Appetite sharpened, it’s up the hill to the village proper, possibly the prettiest in Europe, with a broad cobbled high street leading up to a fairytale 13th-century castle and tulip-stuffed parterre set against an alpine backdrop. I’m expecting Heidi to skip around the corner at any moment; instead it’s a pointy-bosomed alien standing on the high street just below the castle who captures my attention. She’s stationed out front of the Musee HR Giger, where the works of the Swiss artist, most famous for his designs of Ridley Scott’s Alien, are housed. Inside you’ll find Giger’s artwork for the movies and across the street the weird Giger Bar, decorated in unsettling “biomechanical style” that feels like being inside the
belly of the beast. I prefer the enchanting hilltop castle, itself claiming a strong link with Swiss artists and today, along with frescoes, medieval canvases and a pianoforte made for Franz Liszt, you’ll find contemporary art and installations.
The surprises continue in Saint-Maurice in Valais, about 70km south of Gruyeres, a small town at the bottom of a narrow canyon leading to the upper Rhone Valley and home to the astonishing UNESCO-listed Abbaye de Saint-Maurice. Tucked into sheer mountain rock and home to about 40 Augustinian monks aged 31 to 97, it’s the longest continuously inhabited abbey in Europe, claiming one of the continent’s richest collections of ecclesiastical treasures.
Following the martyrdom of Saint-Maurice and his Theban legion at the end of the third century, the former Celtic village of Acaunus became an important place of pilgrimage, connecting Canterbury with Rome. The abbey is celebrating 1500 years this year and during recent months has completed a brilliant upgrade of the visitor experience. Audio tours take a circular route through the basilica with its stunning contemporary stained-glass windows depicting the martyrdom of the African legionnaires, into the catacombs and the fantastic archeological site tucked into the cliff face and containing Roman ruins, the footprint of the 4th-century basilica and the tombs of the martyrs, all protected from falling rocks by an enormous sail. The museum is housed in a darkened vault crammed with glittering treasures endowed by royals from across Europe over more than a millennium.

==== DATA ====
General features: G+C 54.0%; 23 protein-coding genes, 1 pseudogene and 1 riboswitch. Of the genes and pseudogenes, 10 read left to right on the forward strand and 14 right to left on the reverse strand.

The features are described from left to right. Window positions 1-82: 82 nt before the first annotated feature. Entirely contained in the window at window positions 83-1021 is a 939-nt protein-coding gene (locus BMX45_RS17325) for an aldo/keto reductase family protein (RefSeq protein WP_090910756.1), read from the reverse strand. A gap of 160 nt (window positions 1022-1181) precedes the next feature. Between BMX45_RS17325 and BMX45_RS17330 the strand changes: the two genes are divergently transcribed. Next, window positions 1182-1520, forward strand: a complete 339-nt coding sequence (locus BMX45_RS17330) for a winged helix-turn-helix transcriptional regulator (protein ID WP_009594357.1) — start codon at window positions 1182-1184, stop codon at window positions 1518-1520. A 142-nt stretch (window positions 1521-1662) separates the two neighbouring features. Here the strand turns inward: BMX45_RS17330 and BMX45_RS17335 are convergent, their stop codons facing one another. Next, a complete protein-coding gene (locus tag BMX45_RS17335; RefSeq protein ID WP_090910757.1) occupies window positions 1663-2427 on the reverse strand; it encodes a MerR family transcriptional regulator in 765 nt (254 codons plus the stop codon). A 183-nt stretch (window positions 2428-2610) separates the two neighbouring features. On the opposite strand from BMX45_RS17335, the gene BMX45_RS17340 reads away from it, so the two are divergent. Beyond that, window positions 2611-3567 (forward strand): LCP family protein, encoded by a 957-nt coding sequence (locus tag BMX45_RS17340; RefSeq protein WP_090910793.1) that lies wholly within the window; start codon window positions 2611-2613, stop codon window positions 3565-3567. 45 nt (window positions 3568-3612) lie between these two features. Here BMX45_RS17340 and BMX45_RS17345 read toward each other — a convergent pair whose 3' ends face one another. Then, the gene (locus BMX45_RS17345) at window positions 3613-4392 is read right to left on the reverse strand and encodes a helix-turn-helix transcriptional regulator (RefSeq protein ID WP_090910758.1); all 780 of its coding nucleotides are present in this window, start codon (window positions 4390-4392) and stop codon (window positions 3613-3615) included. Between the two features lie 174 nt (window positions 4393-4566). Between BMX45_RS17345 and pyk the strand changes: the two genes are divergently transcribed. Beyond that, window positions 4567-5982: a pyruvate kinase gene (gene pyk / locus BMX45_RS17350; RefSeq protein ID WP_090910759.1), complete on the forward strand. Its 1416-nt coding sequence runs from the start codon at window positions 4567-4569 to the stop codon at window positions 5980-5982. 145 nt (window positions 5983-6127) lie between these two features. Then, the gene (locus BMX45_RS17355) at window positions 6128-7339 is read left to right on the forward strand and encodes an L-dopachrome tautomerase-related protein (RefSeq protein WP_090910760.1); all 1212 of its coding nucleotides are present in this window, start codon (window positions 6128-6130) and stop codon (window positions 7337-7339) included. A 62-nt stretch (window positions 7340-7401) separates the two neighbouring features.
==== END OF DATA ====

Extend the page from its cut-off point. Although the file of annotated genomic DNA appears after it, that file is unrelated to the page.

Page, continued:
This tiny town is remarkable for another cracking attraction, a secret subterranean fortress tucked into the mountain in an alpine traverse high above the rushing Rhone. It’s impossible not to channel James Bond as I follow guide and former soldier Christian Vaucher up a steep mountain path to a small cafe perched high above the river. But we’re not here for a cuppa; instead we duck behind the cafe to enter a darkened mountain tunnel, at the end of snow melt and following a week of rain, running with water. We slip and slide along the dimly lit passage until we come upon a huge locked metal door. Christian extracts a key from his pocket and we continue on through the darkened labyrinth until we arrive at another unmarked door. Behind lies Fort de Cindey, a World War II and Cold War installation that remained a secret, even from local villagers, until 1995.
The scene is BBC period-drama perfect and feels like the troops have just popped down the mountain to grab a quick fondue. Uniforms are hung neatly, beds made, hospital corners intact, maps are laid out in the command room, herbs sit on the counter in the gleaming kitchen with its enormous steel vats.
Our small group of visitors can’t resist playing soldiers. We press the sirens, call HQ on the wind-up phone, load decommissioned missiles into anti-tank guns with their barrels poking out through small holes in the mountain, then climb on board and take aim at the village below. We peer over a precipice where a creaking cable trolley was used to haul provisions up the mountain before entering the vast storerooms where we load up with army-ration chocolates (you have to love the Swiss) and camouflage umbrellas. The latter come in handy when we leave the fort and wind our way towards la Grotte aux Fees, a thundering waterfall inside the mountain. A boardwalk takes visitors straight through the spray (wear sensible shoes) and around the mysterious underground lake that would have fans of Lord of the Rings on the lookout for Gollum.
Christian remembers visiting the grotto as a child and wondering what lay behind the heavy metal door. “The villagers of Saint-Maurice had all sorts of tales about what went on in the mountain,” he says, “but no one seemed to know it was a military installation.”
Standing in the eerie grotto, drenched to the skin, I have an irresistible urge to race back to Estavayer and liberate Perrier’s frogs. They would love it here.
Gruyeres, above; a young visitor to the stuffed frog collection, Estavayer-le-Lac, above right
Guestroom at Chateau de la Corbiere, far left; castle at Gruyeres in a perfect alpine setting, left